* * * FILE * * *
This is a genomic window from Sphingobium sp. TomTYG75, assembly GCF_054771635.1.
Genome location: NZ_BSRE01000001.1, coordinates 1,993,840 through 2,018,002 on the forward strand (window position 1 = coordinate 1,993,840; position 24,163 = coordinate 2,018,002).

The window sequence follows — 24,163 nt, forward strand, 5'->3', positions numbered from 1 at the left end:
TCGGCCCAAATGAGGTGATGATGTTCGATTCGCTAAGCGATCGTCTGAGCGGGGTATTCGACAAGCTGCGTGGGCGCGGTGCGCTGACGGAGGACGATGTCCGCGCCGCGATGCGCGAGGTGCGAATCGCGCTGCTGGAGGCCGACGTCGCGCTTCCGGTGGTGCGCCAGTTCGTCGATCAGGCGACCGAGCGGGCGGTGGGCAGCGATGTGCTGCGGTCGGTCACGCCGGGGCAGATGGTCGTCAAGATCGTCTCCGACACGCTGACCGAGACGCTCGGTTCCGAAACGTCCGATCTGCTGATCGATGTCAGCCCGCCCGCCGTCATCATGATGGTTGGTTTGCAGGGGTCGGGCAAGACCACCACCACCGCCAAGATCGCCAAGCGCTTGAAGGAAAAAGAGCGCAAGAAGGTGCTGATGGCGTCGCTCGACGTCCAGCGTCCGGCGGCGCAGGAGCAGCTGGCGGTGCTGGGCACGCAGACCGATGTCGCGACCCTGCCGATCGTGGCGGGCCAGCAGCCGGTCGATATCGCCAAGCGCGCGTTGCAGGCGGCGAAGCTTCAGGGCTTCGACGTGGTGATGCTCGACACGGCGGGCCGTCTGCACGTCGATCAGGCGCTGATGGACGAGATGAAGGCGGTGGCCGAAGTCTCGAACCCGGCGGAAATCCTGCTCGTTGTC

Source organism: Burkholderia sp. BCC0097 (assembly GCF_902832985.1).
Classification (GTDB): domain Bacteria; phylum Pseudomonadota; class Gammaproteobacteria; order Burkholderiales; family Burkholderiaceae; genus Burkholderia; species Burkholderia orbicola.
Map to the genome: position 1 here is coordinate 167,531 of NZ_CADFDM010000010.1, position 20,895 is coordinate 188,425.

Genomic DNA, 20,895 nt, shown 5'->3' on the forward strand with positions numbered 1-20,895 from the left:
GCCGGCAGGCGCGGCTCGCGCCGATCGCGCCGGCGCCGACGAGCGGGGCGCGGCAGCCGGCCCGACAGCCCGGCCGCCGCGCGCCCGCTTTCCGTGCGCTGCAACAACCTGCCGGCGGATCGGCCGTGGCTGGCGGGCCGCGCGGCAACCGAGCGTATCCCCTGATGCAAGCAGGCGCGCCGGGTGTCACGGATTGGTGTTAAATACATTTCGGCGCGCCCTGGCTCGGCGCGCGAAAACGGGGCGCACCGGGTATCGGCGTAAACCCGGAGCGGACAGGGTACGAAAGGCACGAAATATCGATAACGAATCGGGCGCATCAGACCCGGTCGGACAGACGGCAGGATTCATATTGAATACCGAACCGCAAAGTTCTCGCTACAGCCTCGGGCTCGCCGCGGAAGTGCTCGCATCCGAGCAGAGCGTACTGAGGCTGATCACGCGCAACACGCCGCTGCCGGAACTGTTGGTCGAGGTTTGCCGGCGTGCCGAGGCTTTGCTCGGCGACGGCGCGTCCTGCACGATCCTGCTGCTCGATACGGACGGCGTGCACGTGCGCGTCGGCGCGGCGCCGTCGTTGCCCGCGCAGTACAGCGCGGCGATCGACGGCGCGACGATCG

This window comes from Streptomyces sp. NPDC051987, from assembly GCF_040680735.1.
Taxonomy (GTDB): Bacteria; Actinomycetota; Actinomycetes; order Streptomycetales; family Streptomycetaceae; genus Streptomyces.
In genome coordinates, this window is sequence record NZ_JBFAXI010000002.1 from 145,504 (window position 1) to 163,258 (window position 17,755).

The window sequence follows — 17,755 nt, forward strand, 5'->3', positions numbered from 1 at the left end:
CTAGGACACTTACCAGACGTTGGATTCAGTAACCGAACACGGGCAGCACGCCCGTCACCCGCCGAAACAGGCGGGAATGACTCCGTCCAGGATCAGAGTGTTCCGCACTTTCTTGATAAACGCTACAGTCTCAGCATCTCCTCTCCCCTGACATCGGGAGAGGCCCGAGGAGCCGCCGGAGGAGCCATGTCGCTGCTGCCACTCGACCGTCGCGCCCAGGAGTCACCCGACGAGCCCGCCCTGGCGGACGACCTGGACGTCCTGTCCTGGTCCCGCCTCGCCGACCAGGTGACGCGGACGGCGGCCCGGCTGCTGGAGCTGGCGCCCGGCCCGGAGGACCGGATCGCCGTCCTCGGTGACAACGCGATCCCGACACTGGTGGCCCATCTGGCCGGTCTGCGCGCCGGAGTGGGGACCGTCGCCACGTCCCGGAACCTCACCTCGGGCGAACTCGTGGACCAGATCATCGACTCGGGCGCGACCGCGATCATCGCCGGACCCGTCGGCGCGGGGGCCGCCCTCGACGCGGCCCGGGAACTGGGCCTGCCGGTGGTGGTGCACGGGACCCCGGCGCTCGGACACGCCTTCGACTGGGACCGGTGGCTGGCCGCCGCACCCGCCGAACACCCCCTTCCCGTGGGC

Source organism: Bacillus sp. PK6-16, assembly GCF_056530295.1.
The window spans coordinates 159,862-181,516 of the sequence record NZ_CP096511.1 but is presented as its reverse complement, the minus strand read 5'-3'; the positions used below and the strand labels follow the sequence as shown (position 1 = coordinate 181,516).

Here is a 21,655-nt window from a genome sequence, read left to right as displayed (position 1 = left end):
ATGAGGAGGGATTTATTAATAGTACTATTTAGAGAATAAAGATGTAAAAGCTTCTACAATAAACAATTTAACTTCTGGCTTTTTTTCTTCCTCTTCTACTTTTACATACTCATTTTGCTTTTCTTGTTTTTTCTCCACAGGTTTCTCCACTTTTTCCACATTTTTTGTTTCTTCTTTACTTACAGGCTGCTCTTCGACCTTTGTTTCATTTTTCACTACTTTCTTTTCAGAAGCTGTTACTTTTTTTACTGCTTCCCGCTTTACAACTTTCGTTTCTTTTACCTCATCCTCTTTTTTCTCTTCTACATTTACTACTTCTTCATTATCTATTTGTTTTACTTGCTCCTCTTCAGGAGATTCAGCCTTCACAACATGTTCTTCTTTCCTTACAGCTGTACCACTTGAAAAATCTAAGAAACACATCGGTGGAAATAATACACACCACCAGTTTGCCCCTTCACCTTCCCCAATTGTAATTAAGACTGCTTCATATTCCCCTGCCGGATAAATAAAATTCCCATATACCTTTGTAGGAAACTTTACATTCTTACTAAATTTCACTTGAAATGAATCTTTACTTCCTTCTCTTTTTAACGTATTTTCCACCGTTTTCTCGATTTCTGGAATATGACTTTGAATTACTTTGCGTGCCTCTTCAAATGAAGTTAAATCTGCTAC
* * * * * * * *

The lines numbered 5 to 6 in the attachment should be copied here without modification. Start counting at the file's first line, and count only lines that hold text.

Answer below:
Source organism: Burkholderia sp. BCC0097 (assembly GCF_902832985.1).
Classification (GTDB): domain Bacteria; phylum Pseudomonadota; class Gammaproteobacteria; order Burkholderiales; family Burkholderiaceae; genus Burkholderia; species Burkholderia orbicola.